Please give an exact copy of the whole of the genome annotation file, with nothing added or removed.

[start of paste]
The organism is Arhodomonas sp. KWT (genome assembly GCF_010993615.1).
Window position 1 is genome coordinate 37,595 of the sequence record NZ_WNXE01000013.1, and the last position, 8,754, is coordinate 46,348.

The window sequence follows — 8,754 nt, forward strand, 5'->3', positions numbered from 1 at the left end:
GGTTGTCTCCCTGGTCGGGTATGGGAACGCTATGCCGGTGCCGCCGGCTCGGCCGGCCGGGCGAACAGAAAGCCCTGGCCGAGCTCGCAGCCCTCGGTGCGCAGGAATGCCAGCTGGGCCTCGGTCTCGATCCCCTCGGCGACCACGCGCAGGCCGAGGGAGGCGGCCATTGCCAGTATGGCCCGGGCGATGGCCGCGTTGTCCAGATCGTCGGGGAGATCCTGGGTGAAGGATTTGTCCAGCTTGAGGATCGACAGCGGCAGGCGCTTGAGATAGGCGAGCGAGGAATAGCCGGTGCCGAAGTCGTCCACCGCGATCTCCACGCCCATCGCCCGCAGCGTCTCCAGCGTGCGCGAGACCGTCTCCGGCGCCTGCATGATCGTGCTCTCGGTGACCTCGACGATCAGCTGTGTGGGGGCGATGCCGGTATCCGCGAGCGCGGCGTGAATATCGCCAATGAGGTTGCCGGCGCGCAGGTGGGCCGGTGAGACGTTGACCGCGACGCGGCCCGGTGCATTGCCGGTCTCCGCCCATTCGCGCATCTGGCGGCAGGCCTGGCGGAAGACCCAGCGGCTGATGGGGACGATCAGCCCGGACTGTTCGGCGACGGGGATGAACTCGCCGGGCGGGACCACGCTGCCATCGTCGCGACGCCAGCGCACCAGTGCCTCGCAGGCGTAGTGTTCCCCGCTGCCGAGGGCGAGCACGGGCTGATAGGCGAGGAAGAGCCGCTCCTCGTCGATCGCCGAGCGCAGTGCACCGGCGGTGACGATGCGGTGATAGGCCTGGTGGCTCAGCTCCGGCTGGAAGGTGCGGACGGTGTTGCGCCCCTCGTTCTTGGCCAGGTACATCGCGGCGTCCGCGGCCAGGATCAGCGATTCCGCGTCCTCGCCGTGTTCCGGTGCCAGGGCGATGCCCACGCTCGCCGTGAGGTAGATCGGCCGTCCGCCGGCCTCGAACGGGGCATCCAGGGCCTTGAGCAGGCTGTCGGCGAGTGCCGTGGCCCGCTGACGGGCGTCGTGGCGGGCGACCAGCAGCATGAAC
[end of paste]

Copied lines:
The organism is Arhodomonas sp. KWT (genome assembly GCF_010993615.1).
Window position 1 is genome coordinate 37,595 of the sequence record NZ_WNXE01000013.1, and the last position, 8,754, is coordinate 46,348.

The window sequence follows — 8,754 nt, forward strand, 5'->3', positions numbered from 1 at the left end:
GGTTGTCTCCCTGGTCGGGTATGGGAACGCTATGCCGGTGCCGCCGGCTCGGCCGGCCGGGCGAACAGAAAGCCCTGGCCGAGCTCGCAGCCCTCGGTGCGCAGGAATGCCAGCTGGGCCTCGGTCTCGATCCCCTCGGCGACCACGCGCAGGCCGAGGGAGGCGGCCATTGCCAGTATGGCCCGGGCGATGGCCGCGTTGTCCAGATCGTCGGGGAGATCCTGGGTGAAGGATTTGTCCAGCTTGAGGATCGACAGCGGCAGGCGCTTGAGATAGGCGAGCGAGGAATAGCCGGTGCCGAAGTCGTCCACCGCGATCTCCACGCCCATCGCCCGCAGCGTCTCCAGCGTGCGCGAGACCGTCTCCGGCGCCTGCATGATCGTGCTCTCGGTGACCTCGACGATCAGCTGTGTGGGGGCGATGCCGGTATCCGCGAGCGCGGCGTGAATATCGCCAATGAGGTTGCCGGCGCGCAGGTGGGCCGGTGAGACGTTGACCGCGACGCGGCCCGGTGCATTGCCGGTCTCCGCCCATTCGCGCATCTGGCGGCAGGCCTGGCGGAAGACCCAGCGGCTGATGGGGACGATCAGCCCGGACTGTTCGGCGACGGGGATGAACTCGCCGGGCGGGACCACGCTGCCATCGTCGCGACGCCAGCGCACCAGTGCCTCGCAGGCGTAGTGTTCCCCGCTGCCGAGGGCGAGCACGGGCTGATAGGCGAGGAAGAGCCGCTCCTCGTCGATCGCCGAGCGCAGTGCACCGGCGGTGACGATGCGGTGATAGGCCTGGTGGCTCAGCTCCGGCTGGAAGGTGCGGACGGTGTTGCGCCCCTCGTTCTTGGCCAGGTACATCGCGGCGTCCGCGGCCAGGATCAGCGATTCCGCGTCCTCGCCGTGTTCCGGTGCCAGGGCGATGCCCACGCTCGCCGTGAGGTAGATCGGCCGTCCGCCGGCCTCGAACGGGGCATCCAGGGCCTTGAGCAGGCTGTCGGCGAGTGCCGTGGCCCGCTGACGGGCGTCGTGGCGGGCGACCAGCAGCATGAAC